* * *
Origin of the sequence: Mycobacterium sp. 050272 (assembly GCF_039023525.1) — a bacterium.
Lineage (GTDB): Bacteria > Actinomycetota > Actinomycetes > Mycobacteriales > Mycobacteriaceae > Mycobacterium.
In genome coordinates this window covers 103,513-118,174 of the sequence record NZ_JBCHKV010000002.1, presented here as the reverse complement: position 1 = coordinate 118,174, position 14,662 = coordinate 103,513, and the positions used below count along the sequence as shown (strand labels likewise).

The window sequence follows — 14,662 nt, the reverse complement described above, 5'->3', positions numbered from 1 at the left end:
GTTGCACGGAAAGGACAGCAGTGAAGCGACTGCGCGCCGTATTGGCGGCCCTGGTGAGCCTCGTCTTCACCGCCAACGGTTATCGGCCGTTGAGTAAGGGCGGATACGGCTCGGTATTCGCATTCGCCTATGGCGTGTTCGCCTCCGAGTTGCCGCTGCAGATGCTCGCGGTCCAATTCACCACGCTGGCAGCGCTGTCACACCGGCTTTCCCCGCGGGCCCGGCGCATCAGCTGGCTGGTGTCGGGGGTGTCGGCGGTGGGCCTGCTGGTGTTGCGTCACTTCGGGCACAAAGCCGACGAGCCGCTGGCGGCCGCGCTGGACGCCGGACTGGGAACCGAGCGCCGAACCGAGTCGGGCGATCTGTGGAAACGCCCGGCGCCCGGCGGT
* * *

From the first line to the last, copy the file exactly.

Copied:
Origin of the sequence: Mycobacterium sp. 050272 (assembly GCF_039023525.1) — a bacterium.
Lineage (GTDB): Bacteria > Actinomycetota > Actinomycetes > Mycobacteriales > Mycobacteriaceae > Mycobacterium.
In genome coordinates this window covers 103,513-118,174 of the sequence record NZ_JBCHKV010000002.1, presented here as the reverse complement: position 1 = coordinate 118,174, position 14,662 = coordinate 103,513, and the positions used below count along the sequence as shown (strand labels likewise).

The window sequence follows — 14,662 nt, the reverse complement described above, 5'->3', positions numbered from 1 at the left end:
GTTGCACGGAAAGGACAGCAGTGAAGCGACTGCGCGCCGTATTGGCGGCCCTGGTGAGCCTCGTCTTCACCGCCAACGGTTATCGGCCGTTGAGTAAGGGCGGATACGGCTCGGTATTCGCATTCGCCTATGGCGTGTTCGCCTCCGAGTTGCCGCTGCAGATGCTCGCGGTCCAATTCACCACGCTGGCAGCGCTGTCACACCGGCTTTCCCCGCGGGCCCGGCGCATCAGCTGGCTGGTGTCGGGGGTGTCGGCGGTGGGCCTGCTGGTGTTGCGTCACTTCGGGCACAAAGCCGACGAGCCGCTGGCGGCCGCGCTGGACGCCGGACTGGGAACCGAGCGCCGAACCGAGTCGGGCGATCTGTGGAAACGCCCGGCGCCCGGCGGT